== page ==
Ctein, some have hinted at it before me (and who am I, a novice like me, to lecture a seasoned photographer?), but did you remember to turn image stabilization off? I have an Olympus E-P1, and in the user guide it is recommended to do so when the camera is to be mounted on a tripod. I don't believe it was noise reduction to cause the loss of sharpness: if so, the effect would spread evenly across the image. Either it was spurious sensor shake, induced by the uncalled for IBIS, or some kind of misalignment.
Or...
Another hypothesis that may or may not be relevant to the case: once I made a very accomplished night photograph, of which I was particularly proud of; a portion at the centre of the image was unsharp, which baffled me. Eventually I found out the front element of the lens was dirty. How embarrassing is that?
(Incidentally, I'm quite impressed with the lack of noise in the images you posted. The E-M5 seems to be in a different league compared to the E-P1.)

I can't comment on the problem, but ... wow, those 100% crops in figures #10 and 11 are seriously impressive, coming from the edges of the frame.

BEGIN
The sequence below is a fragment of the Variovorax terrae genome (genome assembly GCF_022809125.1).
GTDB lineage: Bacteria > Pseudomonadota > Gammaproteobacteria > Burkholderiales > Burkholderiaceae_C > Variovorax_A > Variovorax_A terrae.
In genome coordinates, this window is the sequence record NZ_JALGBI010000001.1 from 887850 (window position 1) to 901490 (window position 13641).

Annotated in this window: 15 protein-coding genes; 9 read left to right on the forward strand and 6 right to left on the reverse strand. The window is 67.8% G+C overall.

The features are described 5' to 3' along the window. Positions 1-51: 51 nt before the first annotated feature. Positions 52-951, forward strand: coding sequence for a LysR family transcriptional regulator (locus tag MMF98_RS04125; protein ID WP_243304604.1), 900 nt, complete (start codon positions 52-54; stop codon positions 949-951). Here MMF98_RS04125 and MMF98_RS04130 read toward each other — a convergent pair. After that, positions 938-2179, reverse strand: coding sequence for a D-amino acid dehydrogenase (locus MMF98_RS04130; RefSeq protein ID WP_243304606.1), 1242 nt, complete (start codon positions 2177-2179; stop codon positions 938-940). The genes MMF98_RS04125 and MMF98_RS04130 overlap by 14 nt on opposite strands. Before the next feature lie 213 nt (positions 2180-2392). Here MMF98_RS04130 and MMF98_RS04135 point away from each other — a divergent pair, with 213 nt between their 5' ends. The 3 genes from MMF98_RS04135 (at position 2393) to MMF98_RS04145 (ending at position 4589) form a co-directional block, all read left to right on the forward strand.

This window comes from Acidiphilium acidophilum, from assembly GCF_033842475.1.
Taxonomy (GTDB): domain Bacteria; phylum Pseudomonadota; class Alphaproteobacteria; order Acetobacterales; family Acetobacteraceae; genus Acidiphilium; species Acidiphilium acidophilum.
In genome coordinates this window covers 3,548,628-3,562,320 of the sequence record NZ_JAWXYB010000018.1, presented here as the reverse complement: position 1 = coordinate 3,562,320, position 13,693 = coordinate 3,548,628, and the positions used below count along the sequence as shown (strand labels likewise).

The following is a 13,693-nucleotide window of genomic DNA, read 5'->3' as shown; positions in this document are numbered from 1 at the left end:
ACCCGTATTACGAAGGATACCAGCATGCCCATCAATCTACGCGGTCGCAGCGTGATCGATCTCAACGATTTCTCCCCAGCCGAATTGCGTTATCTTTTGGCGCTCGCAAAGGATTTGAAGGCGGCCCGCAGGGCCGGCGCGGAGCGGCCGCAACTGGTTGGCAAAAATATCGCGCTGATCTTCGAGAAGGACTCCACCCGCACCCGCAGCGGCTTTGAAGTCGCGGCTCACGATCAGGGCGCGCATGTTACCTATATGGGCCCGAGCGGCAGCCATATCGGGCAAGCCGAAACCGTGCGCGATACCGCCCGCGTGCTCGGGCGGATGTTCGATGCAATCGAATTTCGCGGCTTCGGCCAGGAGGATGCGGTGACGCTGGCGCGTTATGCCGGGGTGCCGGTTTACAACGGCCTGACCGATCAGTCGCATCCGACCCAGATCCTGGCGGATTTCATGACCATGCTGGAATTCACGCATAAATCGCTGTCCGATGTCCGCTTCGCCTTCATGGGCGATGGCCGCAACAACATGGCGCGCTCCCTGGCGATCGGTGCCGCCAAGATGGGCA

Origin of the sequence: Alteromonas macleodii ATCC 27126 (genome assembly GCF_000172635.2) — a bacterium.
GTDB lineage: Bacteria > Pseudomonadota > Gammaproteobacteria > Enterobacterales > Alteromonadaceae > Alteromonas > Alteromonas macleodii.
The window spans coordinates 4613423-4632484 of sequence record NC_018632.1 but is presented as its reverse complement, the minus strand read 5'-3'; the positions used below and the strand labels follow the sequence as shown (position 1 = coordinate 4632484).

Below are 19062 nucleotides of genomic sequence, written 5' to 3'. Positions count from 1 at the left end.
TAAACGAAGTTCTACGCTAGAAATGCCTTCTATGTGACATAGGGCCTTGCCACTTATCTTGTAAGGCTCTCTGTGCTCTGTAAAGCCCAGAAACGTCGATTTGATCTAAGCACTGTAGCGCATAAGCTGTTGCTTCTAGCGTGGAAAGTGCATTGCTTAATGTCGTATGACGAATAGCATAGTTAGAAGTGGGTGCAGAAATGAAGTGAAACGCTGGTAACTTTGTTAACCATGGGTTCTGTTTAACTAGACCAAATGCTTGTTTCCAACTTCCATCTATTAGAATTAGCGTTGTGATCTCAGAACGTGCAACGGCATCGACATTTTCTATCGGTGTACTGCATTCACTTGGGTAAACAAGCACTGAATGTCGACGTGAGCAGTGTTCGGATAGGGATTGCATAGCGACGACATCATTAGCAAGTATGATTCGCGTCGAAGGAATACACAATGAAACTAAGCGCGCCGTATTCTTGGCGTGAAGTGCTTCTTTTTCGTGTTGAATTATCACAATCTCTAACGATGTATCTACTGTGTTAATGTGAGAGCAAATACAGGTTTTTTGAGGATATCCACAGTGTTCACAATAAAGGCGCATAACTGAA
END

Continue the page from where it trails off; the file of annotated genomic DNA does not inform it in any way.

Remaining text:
One way (I think) to test if it is misalignment is to go back to your viewpoint and use manual focus (magnified) to focus on a distant object on the right side of the image. This should put the left side slightly off kilter, and make the right side sharp.

Another thing you might want to try is the "anti-shock" feature in the camera instead of the timer. I use it when doing tripod work, set to a two second delay. Once you turn it on you can engage it by selecting the "frame" icon in the super control panel and turning your dial back one click (a little black diamond appears next to the frame).

Good Luck!

My guess would be atmospheric conditions. If it was misalignment of either the lens or the sensor it is unlikely that it would self-correct for later sequences of photos. The same applies to image stabilization. As a mechanic once told me 'loose nuts never tighten with time. They only get more loose'. I suspect the same applies here.

As a point of curiosity, does a physical shutter actually open and close in digital capture? Or is it just a case of electronically selecting the period of time that the camera records the light that is falling on the sensor? I know that the mirror has to be taken out of the path in a DSLR but many cameras have 'live view' which means the sensor is continuously exposed to the light coming through the lens. I see no purpose for a physical shutter closing (and causing vibration) and then reopening to make the exposure.

Would it have been possible to have condensation on part of your sensor? Or mostly cleared from the sensor?

I have experienced the same, rarely, 800e with Zeiss 21mm. Splain me that one Lucy.